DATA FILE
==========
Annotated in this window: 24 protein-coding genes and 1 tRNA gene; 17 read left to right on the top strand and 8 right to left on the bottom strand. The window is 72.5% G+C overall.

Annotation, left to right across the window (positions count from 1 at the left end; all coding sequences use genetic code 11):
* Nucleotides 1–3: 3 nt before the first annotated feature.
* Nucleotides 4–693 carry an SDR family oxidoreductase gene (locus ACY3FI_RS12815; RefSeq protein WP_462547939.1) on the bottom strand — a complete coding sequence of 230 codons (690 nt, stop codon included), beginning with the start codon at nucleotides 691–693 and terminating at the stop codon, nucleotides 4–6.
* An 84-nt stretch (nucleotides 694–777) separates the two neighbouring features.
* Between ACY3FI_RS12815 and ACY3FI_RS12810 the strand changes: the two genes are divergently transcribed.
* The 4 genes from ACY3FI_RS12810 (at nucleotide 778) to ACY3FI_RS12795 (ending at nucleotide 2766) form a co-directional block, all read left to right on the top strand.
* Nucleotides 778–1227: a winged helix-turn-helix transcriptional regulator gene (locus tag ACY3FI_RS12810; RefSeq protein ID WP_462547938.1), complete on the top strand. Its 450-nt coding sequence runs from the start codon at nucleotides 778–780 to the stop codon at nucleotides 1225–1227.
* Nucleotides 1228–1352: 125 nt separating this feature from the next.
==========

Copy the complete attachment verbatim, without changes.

Annotated in this window: 24 protein-coding genes and 1 tRNA gene; 17 read left to right on the top strand and 8 right to left on the bottom strand. The window is 72.5% G+C overall.

Annotation, left to right across the window (positions count from 1 at the left end; all coding sequences use genetic code 11):
* Nucleotides 1–3: 3 nt before the first annotated feature.
* Nucleotides 4–693 carry an SDR family oxidoreductase gene (locus ACY3FI_RS12815; RefSeq protein WP_462547939.1) on the bottom strand — a complete coding sequence of 230 codons (690 nt, stop codon included), beginning with the start codon at nucleotides 691–693 and terminating at the stop codon, nucleotides 4–6.
* An 84-nt stretch (nucleotides 694–777) separates the two neighbouring features.
* Between ACY3FI_RS12815 and ACY3FI_RS12810 the strand changes: the two genes are divergently transcribed.
* The 4 genes from ACY3FI_RS12810 (at nucleotide 778) to ACY3FI_RS12795 (ending at nucleotide 2766) form a co-directional block, all read left to right on the top strand.
* Nucleotides 778–1227: a winged helix-turn-helix transcriptional regulator gene (locus tag ACY3FI_RS12810; RefSeq protein ID WP_462547938.1), complete on the top strand. Its 450-nt coding sequence runs from the start codon at nucleotides 778–780 to the stop codon at nucleotides 1225–1227.
* Nucleotides 1228–1352: 125 nt separating this feature from the next.